School systems and colleges across the U.S. have turned, once again, to remote learning amid the outbreak of the COVID-19 Omicron variant, which has sparked new safety concerns and created staffing issues.

Chicago announced Monday that it landed on an agreement with the city’s teachers union to get children back into the classroom for in-person learning on Wednesday after several days of no classes.

The teachers union voted last week for a return to remote learning, which sparked a backlash from city leaders, including Mayor Lori Lightfoot who want to see children inside classrooms.

The Cincinnati Public Schools Board of Education voted to go completely remote until 24 January due to staffing concerns, reported. Hundreds of staffers called out last week, the report said. Milwaukee schools are also going remote until 18 January.

Students within the New York City public school system have planned a walkout on Tuesday to demand a remote learning option due to safety concerns inside classrooms. The city has nearly one million children in school and more than a quarter called out at least once last week, according to

The fight has turned political, with teachers’ unions, in most cases, fighting for remote learning and cities fighting for in-person learning.

“I think that [President] Joe Biden and [Secretary of Education] Miguel Cardona and the newly elected mayor of New York City [Eric Adams] and Lori Lightfoot—they can all declare that schools will be open,” Amy Mizialko, the head of the teachers union in Milwaukee, told The New York Times. “But unless they have hundreds of thousands of people to step in for educators who are sick in this uncontrolled surge, they won’t be.”

On The College Front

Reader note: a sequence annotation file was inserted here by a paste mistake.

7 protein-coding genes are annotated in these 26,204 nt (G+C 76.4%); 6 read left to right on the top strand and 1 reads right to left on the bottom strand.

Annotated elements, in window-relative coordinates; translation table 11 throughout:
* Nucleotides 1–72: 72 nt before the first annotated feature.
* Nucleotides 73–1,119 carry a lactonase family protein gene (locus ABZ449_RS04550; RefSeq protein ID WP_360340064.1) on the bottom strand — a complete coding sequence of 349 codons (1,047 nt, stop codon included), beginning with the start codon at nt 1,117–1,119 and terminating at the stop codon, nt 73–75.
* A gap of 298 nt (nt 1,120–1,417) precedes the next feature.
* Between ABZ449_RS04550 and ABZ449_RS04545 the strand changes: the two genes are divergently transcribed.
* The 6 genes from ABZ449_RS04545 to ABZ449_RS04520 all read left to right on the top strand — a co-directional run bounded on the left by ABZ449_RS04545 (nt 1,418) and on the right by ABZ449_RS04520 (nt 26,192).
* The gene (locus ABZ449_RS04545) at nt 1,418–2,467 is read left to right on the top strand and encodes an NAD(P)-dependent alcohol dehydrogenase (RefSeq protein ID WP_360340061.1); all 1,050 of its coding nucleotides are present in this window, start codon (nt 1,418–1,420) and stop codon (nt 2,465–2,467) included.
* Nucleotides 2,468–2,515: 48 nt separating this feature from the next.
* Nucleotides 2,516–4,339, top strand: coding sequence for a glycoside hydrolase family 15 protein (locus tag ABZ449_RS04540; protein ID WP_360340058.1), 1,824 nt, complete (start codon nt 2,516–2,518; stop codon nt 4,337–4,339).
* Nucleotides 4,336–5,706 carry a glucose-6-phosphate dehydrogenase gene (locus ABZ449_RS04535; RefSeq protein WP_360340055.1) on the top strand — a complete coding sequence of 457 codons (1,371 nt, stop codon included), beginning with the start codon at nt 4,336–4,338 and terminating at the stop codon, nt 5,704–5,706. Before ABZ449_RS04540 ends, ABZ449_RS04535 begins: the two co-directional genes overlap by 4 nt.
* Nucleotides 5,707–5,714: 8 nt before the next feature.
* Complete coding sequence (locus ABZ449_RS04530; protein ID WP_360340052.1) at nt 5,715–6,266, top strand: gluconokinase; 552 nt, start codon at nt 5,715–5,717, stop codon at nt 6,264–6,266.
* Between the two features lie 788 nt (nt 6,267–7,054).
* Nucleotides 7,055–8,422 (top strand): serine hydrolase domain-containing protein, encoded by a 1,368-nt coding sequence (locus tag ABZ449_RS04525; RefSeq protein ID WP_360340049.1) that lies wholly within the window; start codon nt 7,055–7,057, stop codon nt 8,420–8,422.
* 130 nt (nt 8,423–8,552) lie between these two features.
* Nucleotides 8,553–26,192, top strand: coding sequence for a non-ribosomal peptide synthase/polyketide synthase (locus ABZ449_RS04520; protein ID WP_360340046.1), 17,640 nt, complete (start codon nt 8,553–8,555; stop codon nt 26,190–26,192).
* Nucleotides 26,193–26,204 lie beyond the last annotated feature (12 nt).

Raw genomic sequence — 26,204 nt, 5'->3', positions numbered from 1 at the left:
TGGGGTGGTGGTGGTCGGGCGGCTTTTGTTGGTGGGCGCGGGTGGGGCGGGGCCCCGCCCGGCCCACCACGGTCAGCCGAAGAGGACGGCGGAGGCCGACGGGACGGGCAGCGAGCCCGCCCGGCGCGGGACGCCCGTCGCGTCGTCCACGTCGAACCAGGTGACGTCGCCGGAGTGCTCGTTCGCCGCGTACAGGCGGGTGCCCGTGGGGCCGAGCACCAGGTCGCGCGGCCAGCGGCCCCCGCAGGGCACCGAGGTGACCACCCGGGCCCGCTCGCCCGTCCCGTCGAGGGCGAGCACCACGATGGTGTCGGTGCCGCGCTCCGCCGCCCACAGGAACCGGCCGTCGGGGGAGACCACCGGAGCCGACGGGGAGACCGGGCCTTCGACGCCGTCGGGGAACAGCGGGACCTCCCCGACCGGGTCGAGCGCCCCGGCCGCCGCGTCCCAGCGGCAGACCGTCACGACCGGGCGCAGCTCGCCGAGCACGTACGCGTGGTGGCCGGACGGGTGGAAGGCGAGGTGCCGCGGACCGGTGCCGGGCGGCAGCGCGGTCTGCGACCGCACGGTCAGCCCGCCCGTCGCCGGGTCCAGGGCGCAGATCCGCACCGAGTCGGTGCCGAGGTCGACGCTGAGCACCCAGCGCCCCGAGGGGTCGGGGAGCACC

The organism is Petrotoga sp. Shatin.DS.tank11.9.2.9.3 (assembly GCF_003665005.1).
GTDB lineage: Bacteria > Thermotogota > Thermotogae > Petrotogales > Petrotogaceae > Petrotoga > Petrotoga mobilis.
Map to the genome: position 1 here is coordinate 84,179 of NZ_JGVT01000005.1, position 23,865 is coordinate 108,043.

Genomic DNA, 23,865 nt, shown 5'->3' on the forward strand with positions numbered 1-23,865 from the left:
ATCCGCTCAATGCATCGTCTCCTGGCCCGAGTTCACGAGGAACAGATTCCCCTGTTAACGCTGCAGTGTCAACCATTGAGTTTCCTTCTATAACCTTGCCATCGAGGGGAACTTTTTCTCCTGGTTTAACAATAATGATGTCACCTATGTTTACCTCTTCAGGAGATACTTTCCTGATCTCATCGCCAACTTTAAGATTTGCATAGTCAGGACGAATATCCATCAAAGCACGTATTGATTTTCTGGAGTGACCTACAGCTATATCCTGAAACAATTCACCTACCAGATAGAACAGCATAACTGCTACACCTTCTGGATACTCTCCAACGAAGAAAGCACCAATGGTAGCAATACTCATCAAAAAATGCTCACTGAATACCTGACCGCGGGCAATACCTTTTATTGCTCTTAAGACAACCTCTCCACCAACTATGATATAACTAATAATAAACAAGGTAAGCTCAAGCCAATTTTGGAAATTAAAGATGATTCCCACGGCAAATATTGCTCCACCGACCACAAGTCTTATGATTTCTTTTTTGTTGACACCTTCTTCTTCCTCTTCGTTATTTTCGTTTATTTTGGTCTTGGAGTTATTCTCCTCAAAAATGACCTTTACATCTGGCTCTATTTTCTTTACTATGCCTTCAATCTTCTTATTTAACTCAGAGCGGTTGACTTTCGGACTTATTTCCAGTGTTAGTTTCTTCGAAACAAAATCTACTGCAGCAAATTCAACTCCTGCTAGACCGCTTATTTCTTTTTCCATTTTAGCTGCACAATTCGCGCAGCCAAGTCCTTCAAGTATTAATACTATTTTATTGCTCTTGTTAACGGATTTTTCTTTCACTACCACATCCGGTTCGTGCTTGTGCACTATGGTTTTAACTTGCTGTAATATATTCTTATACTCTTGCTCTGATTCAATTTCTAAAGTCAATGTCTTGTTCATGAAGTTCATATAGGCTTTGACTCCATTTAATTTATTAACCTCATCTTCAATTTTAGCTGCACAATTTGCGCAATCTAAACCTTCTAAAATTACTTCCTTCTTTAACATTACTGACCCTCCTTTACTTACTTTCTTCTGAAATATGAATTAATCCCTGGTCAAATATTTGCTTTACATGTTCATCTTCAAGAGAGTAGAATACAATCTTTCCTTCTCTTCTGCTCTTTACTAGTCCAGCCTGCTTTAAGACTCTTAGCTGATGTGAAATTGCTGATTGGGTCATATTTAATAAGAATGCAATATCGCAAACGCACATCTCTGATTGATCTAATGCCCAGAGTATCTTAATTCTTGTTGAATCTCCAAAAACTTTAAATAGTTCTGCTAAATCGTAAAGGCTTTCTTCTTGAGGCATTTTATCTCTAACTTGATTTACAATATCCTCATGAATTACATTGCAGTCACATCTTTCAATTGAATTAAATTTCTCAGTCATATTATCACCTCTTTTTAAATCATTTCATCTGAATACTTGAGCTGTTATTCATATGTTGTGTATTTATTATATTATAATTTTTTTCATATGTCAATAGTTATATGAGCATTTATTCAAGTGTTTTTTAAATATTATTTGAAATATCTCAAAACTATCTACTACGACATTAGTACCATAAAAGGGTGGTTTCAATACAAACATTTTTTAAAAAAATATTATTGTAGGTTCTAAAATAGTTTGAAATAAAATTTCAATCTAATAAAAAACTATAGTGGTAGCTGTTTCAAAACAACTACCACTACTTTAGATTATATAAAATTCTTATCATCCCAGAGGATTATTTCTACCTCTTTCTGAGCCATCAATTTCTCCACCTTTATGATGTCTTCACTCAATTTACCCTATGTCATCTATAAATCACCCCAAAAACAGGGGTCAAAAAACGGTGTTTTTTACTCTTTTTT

According to INSIDE HIGHER ED, data collected by the College Crisis Initiative, or C2i, at Davidson College, show that more than 88 percent of the 502 schools in the research center’s sample are returning to physical classrooms, with almost 12 percent opting for a remote spring semester.

TREND FORECAST: The Trends Journal has reported extensively on lockdowns and the impact they have on school-aged children. (See: “LOCKDOWN MADNESS: CURE WORSE THAN THE DISEASE,” “SCHOOL LOCKDOWNS KILLING STUDENTS,” and “DETROIT SCHOOLS: MAJORITY OF KIDS ABSENT. CLASSES GOING ONLINE.”)

We have pointed out that the lockdowns in 2020 helped speed up the transition to online learning, which is here to stay. (See: “MEGA-TREND OF THE FUTURE: RICE UNIVERSITY TURNS TO ONLINE LEARNING,” “INDIA’S ONLINE-LEARNING AN INVESTMENT WINDFALL, SOLIDIFYING ‘INTERACTIVE U’ FORECAST IN TRENDS JOURNAL.”)

With interactive education, students will be able to access the best and most accomplished experts in selected fields of study rather than the one-size-fits-all, outdated educational programming that is now the norm.

Trends are born, they grow, mature, reach old age, and die. The Industrial Age education model is dying, and the “Interactive U” model Gerald Celente had forecast in his bestselling book, “Trends 2000” (Warner Books, 1997), is still in its infancy.

Thus, the Ontrendpreneur® opportunities that seize upon its growth will provide great rewards.

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